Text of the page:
Là-bas (Over There)

Là-bas is one of Akerman’s most fragile and powerful works, in which she uses her own voice to personalize and narrate the visual images. For a month in Tel Aviv, Akerman points her lens outward through two large windows with blinds that filter the light of the exterior world. Apprehensive about a recent bombing, Akerman constructs a profound meditation on whether Israel is indeed the ‘promised land’ or merely a new form of exile. Winner of the Grand Prize at the Marseille International Documentary Festival and nominated for a French César, in Là-bas Akerman, who was heavily influenced by structural filmmakers like Michael Snow, “takes the aesthetic strategies of the minimalists and marries them to the humanist content that they suppressed. Fragile…and powerful.”—Amy Taubin, Film Comment. (French and English with English Subtitles)

PRECEDED BY

Dis-Moi (Tell Me), France, 1980
dir. Chantal Akerman (45 mins., Documentary, Digital)

The first film, after over 10 years in filmmaking, in which Chantal Akerman—herself the daughter of an Auschwitz survivor—engages with the Holocaust through intimate discussions with three Jewish grandmothers, all of them survivors of the Shoah. Akerman conducts the interviews herself, bearing witness to stories told by these elderly women and how they have been cut off both from their pasts and themselves by the experience of such horror. Dis-Moi is “history as weft. The lineal facts may provide the warp, but without the weft we are unlikely to feel, because we all know what it is to sit beside a mother and hear the family history.”—Adam Roberts, The Huffington Post. (French with English Subtitles) New English subtitles by A Nos Amours, London.

The program will be introduced by Sara Jaffe, a fiction writer living in Portland, OR. Her first novel, Dryland, was published by Tin House Books in September 2015. Her short fiction and criticism have appeared in publications including Fence, BOMB, NOON, Paul Revere’s Horse, matchbook and The Los Angeles Review of Books. She co-edited The Art of Touring (Yeti, 2009), an anthology of writing and visual art by musicians drawing on her experience as guitarist for post-punk band Erase Errata. She is also co-founding editor of New Herring Press, a publisher of prose chapbooks. As of Fall 2016, she will be Visiting Assistant Professor of Creative Writing at the University of Oregon.

Looking, Really Looking! is presented by the Northwest Film Center and Zena Zezza, a Portland-based contemporary art project, and is curated by Sandra Percival and Morgen Ruff. The project begins with four screenings this summer and resumes in September 2016, running through May 2017.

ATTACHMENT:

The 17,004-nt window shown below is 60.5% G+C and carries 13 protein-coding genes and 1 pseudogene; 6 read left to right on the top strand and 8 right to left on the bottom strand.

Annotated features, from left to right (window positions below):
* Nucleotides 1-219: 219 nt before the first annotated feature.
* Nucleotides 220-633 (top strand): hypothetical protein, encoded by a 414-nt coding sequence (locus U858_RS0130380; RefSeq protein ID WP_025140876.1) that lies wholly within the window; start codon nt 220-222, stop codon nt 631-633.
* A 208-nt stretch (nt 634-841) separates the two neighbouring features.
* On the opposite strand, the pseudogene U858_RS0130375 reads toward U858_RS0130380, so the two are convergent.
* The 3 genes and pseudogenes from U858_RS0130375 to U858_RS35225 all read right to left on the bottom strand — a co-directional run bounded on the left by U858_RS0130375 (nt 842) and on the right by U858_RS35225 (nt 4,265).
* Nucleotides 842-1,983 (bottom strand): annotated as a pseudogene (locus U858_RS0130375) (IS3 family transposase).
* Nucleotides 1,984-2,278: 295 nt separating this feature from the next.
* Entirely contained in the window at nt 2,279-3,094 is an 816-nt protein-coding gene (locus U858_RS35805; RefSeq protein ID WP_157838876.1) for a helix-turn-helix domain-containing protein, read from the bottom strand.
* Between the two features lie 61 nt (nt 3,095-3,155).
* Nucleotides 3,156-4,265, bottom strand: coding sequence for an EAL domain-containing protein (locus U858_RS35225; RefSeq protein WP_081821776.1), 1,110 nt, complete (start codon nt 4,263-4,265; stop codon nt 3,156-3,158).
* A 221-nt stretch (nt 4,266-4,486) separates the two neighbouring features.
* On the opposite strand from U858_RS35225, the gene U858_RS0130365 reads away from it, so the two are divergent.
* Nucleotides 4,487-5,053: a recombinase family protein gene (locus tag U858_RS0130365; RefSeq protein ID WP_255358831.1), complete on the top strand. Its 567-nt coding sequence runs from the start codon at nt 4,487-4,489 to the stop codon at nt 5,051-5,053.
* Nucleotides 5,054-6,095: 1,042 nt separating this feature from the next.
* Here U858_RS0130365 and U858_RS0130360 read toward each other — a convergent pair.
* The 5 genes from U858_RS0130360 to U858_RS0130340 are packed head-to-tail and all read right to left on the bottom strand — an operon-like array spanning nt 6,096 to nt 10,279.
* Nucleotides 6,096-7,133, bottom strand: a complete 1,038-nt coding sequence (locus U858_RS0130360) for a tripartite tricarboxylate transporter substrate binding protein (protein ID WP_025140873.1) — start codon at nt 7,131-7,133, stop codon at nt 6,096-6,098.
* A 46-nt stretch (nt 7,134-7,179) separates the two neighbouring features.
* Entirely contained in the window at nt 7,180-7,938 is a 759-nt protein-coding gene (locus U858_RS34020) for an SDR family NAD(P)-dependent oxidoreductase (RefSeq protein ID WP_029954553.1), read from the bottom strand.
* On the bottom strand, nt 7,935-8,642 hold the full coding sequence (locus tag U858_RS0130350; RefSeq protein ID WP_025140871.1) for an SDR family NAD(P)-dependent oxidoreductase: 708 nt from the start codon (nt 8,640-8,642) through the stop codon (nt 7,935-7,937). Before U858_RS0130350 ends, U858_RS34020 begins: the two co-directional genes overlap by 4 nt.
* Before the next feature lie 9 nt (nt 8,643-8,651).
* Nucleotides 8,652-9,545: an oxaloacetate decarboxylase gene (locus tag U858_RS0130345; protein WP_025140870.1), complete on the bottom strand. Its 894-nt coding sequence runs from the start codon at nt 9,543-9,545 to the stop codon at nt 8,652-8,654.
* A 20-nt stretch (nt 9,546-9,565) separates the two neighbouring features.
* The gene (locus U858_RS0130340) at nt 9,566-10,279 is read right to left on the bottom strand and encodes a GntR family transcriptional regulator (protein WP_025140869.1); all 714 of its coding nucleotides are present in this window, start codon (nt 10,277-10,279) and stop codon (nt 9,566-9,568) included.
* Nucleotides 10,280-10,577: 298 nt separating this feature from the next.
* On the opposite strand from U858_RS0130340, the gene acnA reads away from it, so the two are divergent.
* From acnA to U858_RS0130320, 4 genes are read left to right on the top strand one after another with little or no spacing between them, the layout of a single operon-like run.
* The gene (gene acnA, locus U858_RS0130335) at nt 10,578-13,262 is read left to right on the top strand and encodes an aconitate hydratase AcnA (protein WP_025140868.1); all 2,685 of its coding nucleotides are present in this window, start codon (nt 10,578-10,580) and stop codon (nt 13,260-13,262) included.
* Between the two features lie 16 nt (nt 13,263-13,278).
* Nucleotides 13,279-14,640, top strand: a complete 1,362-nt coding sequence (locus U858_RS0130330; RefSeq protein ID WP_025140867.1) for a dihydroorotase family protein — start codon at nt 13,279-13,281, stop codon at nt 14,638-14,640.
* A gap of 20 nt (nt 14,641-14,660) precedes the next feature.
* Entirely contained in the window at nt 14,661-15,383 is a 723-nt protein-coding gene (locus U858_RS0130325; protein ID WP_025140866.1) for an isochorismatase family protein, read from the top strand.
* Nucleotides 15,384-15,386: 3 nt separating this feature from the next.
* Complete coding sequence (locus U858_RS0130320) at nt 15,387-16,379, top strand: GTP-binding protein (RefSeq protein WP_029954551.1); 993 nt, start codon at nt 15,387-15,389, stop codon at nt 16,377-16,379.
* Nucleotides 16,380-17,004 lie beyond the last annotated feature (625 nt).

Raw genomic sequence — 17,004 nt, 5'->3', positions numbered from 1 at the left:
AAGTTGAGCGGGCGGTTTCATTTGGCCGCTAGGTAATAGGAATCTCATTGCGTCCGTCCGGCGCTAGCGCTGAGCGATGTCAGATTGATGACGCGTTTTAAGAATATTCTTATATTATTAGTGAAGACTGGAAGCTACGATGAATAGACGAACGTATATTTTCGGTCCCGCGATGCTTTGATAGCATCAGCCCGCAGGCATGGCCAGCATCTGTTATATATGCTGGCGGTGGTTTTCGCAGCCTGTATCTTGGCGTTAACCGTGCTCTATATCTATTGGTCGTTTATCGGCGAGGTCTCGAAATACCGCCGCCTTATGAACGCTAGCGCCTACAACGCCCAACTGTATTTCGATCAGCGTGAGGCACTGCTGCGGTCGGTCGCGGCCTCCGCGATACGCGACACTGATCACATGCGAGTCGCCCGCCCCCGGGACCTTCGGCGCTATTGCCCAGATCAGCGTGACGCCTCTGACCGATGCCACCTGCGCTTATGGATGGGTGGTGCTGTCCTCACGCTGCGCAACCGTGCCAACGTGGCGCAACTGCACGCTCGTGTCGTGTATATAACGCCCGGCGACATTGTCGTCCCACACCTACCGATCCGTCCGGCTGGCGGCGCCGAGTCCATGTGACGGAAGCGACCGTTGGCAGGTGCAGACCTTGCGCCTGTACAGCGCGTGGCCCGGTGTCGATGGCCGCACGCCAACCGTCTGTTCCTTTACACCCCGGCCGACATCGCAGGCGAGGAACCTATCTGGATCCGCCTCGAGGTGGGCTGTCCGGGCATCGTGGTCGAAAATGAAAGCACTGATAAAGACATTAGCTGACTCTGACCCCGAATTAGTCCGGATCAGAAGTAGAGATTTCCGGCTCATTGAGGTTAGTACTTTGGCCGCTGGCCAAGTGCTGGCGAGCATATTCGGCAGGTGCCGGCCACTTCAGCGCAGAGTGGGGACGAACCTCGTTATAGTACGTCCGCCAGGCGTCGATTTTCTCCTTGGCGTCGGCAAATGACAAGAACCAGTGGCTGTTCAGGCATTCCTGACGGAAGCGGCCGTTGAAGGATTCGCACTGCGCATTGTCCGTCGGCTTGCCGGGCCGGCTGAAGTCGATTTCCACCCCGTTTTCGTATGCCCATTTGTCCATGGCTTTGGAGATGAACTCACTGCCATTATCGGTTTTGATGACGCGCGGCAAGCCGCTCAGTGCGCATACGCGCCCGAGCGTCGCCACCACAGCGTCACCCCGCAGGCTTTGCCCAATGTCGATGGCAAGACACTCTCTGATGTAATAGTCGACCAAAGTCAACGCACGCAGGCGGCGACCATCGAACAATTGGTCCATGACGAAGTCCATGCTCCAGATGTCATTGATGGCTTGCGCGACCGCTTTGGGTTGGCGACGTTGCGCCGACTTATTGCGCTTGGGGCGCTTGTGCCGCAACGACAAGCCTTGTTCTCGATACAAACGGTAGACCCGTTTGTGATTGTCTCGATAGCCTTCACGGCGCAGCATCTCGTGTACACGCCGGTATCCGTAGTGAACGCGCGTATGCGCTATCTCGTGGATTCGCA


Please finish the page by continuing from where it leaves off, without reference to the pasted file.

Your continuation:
Other Films by Chantal Akerman

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Jeanne Dielman, 23 Quai du Commerce, 1080 Bruxelles

Chantal Akerman’s Jeanne Dielman and Saute ma ville are both depictions of a woman’s work in the home, but portray two women who approach domestic tasks very differently. The mother, Jeanne Dielman, performs sex work for male clients daily for her and her son’s subsistence. Like her other activities (bathing, knitting, and shining her shoes),

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Rue Mallet-Stevens, Hôtel Monterey & Trois strophes sur le nom de Sacher (1972-1989)

This program presents three Chantal Akerman films from 1972 to 1986, including one of her first feature films made in New York which foregrounds her long takes of interior spaces that frame human encounters and memory of their presence or absence. The films also introduce Akerman’s first collaborations with the cellist Sonia Wieder-Atherton. Rue Mallet-Stevens

Lettre d'un cinéaste- Chantal Akerman

Lettre d’un cinéaste, Chantal Akerman par Chantal Akerman & Autour de “Jeanne Dielman”

This program presents three films across three decades on artist/filmmaker Chantal Akerman, who directs two of the films in which she interrogates herself as subject alongside the nature and raison d’etre of cinema itself. In Lettre de Cineaste (1984), Akerman with Aurore Clément as a kind of stand-in or proxy asks “What is cinema for?

Letters Home

Letters Home

CANCELLED—On 11 February 1963, Sylvia Plath, poet and author of The Bell Jar, thirty years old, married, with two children, killed herself. In 1975, Sylvia Plath’s mother, Aurelia Schober Plath, published Letters Home: Correspondence 1950-1963, an edited volume of her late daughter’s letters. In 1979, Rose Leiman Goldemberg wrote Letters Home, an off-Broadway hit which addressed the

From-the_East

D’Est (From the East)

D’Est is Chantal Akerman’s first documentary film shot on trips taken as the Soviet system was about to collapse, and echoes her legendary Jeanne Dielmann in its minimalist approach and long, uninterrupted sequence shots. Akerman has said she went ‘while there was still time’—what kind of time, nor whose time, nor if there is any elsewhere,